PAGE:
All eyes are set on Morgan Stanley Capital International (MSCI), which will announce whether or not Pakistan is reclassified from its Emerging Markets (EM) to the Frontier Markets (FM) Index, a decision expected early Wednesday morning.
Followers of the development and market talk suggest it is highly likely that Pakistan would be pushed back into the frontier markets.
Pakistan was promoted from a frontier nation to the status of an emerging market in June 2017 after it convinced global investors of its economic reforms and market access.
However, a gradual reduction in market capitalisation of the companies listed on the MSCI Pakistan EM Index has eventually landed it in a position where it could go back to where it was a few years ago — the FM Index.
Impact and direction
Mattias Martinsson, founding partner and Chief Investment Officer at Sweden-based Tundra Fonder, in a tweet post on Tuesday said MSCI is likely to announce Pakistan's downgrade, and its initial flows' impact would be small. The fund has assets under management worth $250 million that it has invested across different markets including the Pakistan Stock Exchange (PSX).
Muzammil Aslam, chief executive at Tangent Capital Advisors, said that the likely downgrade may cost a minor outflow worth $10-20 million.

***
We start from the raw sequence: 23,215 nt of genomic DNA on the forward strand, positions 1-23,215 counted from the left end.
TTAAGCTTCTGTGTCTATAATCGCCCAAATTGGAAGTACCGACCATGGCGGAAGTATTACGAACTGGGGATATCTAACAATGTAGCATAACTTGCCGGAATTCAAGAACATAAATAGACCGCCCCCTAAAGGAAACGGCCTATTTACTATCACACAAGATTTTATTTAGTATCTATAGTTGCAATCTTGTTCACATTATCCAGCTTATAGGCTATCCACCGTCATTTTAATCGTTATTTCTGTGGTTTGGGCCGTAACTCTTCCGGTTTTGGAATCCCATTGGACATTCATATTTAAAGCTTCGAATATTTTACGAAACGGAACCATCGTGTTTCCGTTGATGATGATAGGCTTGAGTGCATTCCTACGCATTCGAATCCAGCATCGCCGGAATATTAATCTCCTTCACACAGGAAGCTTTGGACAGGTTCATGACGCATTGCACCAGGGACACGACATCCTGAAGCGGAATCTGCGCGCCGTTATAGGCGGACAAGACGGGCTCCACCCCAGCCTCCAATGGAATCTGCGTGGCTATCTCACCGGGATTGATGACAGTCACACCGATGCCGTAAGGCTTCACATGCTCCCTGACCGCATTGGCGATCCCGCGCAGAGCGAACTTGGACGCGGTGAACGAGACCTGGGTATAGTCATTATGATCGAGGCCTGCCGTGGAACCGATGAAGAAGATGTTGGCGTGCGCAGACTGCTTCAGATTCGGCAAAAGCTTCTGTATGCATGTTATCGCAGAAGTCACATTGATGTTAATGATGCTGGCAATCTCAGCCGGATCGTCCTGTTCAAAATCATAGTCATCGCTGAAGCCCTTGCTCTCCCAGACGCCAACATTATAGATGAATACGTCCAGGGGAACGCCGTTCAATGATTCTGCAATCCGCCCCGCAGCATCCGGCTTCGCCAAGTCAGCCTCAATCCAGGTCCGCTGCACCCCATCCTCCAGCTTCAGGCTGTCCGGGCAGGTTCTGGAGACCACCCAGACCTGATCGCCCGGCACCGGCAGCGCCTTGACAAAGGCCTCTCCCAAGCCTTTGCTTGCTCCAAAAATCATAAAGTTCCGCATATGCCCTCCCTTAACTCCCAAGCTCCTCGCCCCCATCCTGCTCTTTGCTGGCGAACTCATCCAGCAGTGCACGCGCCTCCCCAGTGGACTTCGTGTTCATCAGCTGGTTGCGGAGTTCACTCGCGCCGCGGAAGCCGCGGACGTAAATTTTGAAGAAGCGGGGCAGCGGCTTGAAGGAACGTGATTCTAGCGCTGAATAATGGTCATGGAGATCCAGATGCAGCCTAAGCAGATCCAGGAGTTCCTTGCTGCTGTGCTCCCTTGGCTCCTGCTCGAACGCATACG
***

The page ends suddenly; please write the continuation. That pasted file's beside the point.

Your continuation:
In June 2021, MSCI, whose indexes are tracked by global investors to make investment decisions, had said that it will begin consultation on a proposal for Pakistan's reclassification from Emerging Markets to Frontier Markets.
“Although the Pakistani equity market meets the requirements for Market Accessibility under the classification framework for Emerging Markets, it no longer meets the standards for Size and Liquidity,” it had said while announcing results of the MSCI 2021 Market Classification Review.
A recent report, titled 'Tundra Sustainable Frontier Fund', said a possible change of category could be positive for the market as Pakistan's low weight in the EM Index has meant that it has been largely ignored. The country's weightage has gone from 15 basis points to a mere 2 basis points over the course of 4 years it has stayed in the EM Index.
“The initial weight in the MSCI Frontier Index should be just over 2%, but given the market's liquidity and the attractive valuations, we believe active funds will have a higher weight than that,” said the report.
“Frontier markets and smaller emerging markets have received a well-deserved boost over the past twelve months, reminding investors that over time it is worth investing also outside the largest emerging markets.
“Not least, the positive aspects of diversifying your emerging market portfolio into frontier/smaller emerging markets have appeared in 2021, when the frontier category so far has outperformed the Emerging Markets category. Low valuations and good profit growth indicate that we are still early in a possible revaluation process,” it said.
The KSE-100 Index, the benchmark for PSX market performance, has already come under pressure over the widening trade deficit as well as rupee depreciation. It ended at a three-month low earlier on Tuesday.
Along with pressure on the external trade front, discussions with the International Monetary Fund (IMF) over the sixth review under the Extended Fund Facility (EFF) programme are also ongoing. Market participants describe development on the IMF front crucial for future direction of the market as well as the currency that has lost close to 10% since May this year.